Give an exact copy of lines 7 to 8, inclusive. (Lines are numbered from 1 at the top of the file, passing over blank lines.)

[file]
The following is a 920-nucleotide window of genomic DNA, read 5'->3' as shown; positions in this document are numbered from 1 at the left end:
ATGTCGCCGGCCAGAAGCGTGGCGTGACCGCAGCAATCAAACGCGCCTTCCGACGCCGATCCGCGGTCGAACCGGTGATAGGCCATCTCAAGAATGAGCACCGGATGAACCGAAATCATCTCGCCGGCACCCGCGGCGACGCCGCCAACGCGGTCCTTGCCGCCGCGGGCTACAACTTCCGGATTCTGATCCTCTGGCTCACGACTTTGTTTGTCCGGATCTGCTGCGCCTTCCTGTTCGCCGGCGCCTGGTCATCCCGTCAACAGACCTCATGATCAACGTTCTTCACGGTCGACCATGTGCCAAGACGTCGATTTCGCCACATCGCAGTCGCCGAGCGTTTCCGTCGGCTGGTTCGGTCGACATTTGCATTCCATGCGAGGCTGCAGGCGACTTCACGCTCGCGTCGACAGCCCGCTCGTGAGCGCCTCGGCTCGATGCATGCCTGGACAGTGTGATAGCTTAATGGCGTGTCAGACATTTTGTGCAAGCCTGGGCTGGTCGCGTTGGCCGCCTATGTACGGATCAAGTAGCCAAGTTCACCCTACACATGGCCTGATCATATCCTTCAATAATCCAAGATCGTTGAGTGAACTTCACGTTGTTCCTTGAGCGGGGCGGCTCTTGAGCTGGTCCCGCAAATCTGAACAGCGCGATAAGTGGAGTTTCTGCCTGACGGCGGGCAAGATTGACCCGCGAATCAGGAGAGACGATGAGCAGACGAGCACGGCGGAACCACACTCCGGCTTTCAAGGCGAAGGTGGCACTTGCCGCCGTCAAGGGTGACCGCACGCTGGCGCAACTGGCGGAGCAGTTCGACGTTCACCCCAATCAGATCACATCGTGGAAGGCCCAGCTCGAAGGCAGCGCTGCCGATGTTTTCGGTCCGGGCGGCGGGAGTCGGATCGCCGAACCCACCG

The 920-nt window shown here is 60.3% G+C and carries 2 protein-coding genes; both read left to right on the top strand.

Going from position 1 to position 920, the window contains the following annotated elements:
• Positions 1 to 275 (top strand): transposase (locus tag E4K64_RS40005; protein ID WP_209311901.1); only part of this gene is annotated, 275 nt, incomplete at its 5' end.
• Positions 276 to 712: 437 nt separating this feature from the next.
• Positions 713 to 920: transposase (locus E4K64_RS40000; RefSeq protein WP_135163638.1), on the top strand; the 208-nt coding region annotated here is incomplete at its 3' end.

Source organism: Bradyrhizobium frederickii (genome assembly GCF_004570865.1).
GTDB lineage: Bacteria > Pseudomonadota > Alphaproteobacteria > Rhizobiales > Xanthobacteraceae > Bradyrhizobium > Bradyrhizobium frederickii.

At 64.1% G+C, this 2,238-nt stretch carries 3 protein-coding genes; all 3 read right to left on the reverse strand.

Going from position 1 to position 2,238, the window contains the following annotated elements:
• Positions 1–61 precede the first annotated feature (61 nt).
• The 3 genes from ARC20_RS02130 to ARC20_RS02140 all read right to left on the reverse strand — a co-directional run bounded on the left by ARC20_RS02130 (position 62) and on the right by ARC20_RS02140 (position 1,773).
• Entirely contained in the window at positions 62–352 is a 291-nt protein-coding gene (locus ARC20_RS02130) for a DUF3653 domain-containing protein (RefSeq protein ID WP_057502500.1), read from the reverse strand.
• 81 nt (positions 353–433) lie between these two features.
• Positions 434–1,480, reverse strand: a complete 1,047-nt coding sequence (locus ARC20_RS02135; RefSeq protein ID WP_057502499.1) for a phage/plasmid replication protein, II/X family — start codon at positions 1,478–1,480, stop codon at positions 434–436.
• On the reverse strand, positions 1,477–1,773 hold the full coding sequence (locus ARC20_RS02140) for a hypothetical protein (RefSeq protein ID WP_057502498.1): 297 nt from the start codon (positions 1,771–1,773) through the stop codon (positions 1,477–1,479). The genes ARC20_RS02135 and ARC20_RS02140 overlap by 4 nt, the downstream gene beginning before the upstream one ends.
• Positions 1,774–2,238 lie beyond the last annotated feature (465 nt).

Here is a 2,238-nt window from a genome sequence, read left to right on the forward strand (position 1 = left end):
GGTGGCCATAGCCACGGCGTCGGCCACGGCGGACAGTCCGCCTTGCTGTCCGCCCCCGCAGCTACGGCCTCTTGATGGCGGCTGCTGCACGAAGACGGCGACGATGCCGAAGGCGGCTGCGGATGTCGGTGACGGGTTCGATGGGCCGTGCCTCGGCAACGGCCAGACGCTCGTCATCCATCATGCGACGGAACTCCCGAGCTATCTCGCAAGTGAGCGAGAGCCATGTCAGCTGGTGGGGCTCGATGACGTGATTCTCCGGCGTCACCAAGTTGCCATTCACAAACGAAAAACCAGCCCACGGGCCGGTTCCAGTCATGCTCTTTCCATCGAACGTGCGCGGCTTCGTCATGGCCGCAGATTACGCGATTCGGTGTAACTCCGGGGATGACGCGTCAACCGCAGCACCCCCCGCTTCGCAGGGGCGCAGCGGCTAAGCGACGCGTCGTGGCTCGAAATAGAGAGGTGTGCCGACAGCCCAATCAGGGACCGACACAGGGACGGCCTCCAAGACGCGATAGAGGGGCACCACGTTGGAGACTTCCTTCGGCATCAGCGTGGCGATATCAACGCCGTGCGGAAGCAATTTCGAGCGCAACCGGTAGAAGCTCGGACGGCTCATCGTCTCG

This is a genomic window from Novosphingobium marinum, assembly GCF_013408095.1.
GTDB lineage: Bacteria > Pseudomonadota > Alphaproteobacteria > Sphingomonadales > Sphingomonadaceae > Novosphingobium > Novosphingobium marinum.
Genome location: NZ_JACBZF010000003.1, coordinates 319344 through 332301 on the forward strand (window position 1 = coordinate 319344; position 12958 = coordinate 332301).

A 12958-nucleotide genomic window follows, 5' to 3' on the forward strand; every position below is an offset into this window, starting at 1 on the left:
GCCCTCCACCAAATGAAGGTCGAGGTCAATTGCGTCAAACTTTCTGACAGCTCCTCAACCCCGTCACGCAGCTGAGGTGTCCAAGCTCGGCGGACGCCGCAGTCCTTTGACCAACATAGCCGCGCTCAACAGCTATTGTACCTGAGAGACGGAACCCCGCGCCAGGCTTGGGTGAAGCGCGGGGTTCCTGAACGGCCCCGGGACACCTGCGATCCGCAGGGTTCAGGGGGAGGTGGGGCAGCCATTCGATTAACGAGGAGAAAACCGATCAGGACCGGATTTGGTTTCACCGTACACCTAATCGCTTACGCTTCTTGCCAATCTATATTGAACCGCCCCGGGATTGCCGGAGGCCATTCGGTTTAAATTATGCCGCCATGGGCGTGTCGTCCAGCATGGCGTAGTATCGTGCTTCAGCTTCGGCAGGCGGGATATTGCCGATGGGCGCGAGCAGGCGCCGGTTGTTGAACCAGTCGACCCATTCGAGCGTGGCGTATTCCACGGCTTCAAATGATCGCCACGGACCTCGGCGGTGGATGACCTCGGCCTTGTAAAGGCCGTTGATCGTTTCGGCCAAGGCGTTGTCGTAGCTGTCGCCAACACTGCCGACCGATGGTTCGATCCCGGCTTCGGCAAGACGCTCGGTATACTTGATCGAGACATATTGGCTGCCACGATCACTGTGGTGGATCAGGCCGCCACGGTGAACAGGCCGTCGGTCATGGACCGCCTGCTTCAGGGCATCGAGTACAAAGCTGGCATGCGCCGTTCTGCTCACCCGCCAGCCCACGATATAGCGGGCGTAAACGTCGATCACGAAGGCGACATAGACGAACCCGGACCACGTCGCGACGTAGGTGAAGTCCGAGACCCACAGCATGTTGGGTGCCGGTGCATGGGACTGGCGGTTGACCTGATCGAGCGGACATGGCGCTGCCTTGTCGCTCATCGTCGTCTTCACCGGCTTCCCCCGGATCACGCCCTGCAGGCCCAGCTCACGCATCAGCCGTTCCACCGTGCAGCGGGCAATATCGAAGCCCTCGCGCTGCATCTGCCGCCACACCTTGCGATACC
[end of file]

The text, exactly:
• Positions 713 to 920: transposase (locus E4K64_RS40000; RefSeq protein WP_135163638.1), on the top strand; the 208-nt coding region annotated here is incomplete at its 3' end.

Source organism: Bradyrhizobium frederickii (genome assembly GCF_004570865.1).